**From The Sunday Times, 28th April 1974** [link]

A party of six racegoers arrived on the course with precisely £6 each with which to speculate. There were six races on the card and six runners in each race, so they decided to hold sweepstakes among themselves on each of the six races, the stake being £1 per race per person.

The runners in each race were numbered 1, 2, 3, 4, 5 and 6, and each of the racegoers drew one of these numbers out of a hat. Each player’s number remained the same throughout the six races. There were thus, in effect, six separate sweepstakes, the holder of the winning number drawing £6 on each race. To add a little interest to the proceedings it was arranged that the winner on any one of the races would be permitted to buy (at cost price of £1) one additional chance in one or more of the races subsequent to his win, from one of the other players. Only a player who had not yet had a win could sell his chance.

At the conclusion of the events it transpired that three players had made a net profit; the holder of No. 1 who won £4, the holder of No. 5 who won £1, and the holder of No. 4. The holder of No. 2 lost £3, and the holder of No. 6 lost £6.

Three winning chances were sold, but none of these by the holders of Nos 1, 4 and 5. The holder of No. 1 did not have any transaction with the holders of Nos 2 and 3. There were no dead-heats and no number appeared in the winner’s frame in consecutive races.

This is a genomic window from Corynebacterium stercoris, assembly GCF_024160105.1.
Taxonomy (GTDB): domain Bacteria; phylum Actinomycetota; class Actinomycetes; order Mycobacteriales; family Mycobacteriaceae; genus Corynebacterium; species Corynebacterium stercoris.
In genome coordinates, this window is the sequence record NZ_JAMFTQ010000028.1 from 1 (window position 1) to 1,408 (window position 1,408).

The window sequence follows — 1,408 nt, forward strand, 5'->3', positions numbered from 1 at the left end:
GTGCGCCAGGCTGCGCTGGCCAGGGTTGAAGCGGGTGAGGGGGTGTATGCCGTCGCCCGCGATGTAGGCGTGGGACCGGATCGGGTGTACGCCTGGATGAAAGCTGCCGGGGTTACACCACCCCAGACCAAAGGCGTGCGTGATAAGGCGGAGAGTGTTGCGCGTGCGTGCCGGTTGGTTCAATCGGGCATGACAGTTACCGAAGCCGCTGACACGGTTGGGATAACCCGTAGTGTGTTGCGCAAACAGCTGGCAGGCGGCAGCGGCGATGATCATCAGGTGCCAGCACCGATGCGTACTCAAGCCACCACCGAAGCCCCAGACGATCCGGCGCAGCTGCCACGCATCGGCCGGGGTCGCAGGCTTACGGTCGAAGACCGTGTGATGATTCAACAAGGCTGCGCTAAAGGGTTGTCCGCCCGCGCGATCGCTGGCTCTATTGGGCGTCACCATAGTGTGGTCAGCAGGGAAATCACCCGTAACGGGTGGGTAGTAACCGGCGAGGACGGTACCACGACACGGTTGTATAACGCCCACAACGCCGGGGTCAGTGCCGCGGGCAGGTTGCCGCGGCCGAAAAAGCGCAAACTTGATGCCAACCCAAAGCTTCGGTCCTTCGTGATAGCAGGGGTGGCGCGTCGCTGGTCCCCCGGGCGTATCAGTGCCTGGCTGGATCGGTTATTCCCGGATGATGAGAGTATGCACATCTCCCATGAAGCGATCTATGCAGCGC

What, in order, were the numbers of the six winning horses?

This puzzle was included in the book **The Sunday Times Book of Brain-Teasers: Book 2** (1981, edited by Victor Bryant and Ronald Postill). The puzzle text above is taken from the book.

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## Jim Randell 8:38 am

on24 November 2022 Permalink |If the total times are A, B, C, D, E, F. Then we derive:

From which we get 2 chains (shortest to longest time):

However we are told that A was in 3rd place, but we see there are at least 3 competitors (B, C, E) who finished in a shorter time, which would imply the best A could have placed was 4th.

So, assuming positions are ranked according to time, either the puzzle is flawed, or the goal of the race is to achieve the longest time, not the shortest.

In this latter case the finishing positions (longest to shortest time) are:

Solution:Dave won second prize.LikeLike